Meadville Tribune

Our Generation

March 18, 2009

Skin deep culture: scary for kids/moms

By LEANNE ITALIE

Associated Press Writer



NEW YORK (AP) — My 9-year-old daughter looks older than she is. Always has. Kids and — worse — grown-ups who should know better comment on it all the time.

"Look how big her feet are," they observe, right in front of her.

It's all good, we tell her, humankind comes in many shapes and sizes. "Some kids just grow early."

Usually she smiles and goes back to hula-hooping, her stuffed animals, Mary Poppins, whatever 9-year-old kid thing she's happily doing. We never worried too much, until a few things recently set me fretting the toll of our skin-deep, sped up culture and discreetly searching my baby's body for nonexistent signs of puberty.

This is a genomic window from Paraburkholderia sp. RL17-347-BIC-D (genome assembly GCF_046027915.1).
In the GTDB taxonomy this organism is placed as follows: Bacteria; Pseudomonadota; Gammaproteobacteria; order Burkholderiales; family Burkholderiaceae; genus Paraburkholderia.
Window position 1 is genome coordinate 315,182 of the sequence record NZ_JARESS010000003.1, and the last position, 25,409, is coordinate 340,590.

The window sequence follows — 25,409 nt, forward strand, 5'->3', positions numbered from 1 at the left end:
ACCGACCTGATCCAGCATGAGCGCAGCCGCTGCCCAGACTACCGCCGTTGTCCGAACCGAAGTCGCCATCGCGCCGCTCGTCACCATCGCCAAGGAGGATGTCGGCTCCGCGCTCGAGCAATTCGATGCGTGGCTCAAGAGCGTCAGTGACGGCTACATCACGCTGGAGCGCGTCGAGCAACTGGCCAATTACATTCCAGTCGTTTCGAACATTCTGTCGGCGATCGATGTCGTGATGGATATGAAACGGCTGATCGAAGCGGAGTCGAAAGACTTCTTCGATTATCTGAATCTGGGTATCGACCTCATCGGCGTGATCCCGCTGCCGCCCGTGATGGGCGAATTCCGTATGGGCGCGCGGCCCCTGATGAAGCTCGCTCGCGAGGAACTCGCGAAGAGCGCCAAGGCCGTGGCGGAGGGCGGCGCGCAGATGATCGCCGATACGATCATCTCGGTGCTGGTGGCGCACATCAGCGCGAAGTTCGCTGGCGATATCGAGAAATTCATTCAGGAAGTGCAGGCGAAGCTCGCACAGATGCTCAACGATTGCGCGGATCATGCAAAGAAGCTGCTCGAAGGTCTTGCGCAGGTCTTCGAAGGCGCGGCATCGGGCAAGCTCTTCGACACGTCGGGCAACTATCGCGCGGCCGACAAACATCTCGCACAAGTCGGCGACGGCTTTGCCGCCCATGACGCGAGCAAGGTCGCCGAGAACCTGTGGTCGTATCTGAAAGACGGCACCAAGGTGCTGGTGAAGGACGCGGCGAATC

It began with a trip to the hair salon. She had grown her silky black hair down her back so she could donate a fat ponytail to an organization that makes wigs for sick kids. It had taken years to get her hair just right for a neat bob after the big snip, and I promised a trip to a fancy place to get the job done.

After her cascade of hair was gone, a pro with a blow dryer boofed her head to perfection and my 9-year-old went from looking 12-ish to looking 15-ish.

A few days later she got her ears pierced, adding another year. That's when panic took over, compounded by the first blogger in her fourth-grade class emerging to stress on a range of subjects, including a zit on her neck, getting into college — and having enough money to pay for it.

So if 13 is the new 18, then what's 9? And what can parents, especially those of girls, do to temper culture's pressure to grow up way too fast?

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Our Generation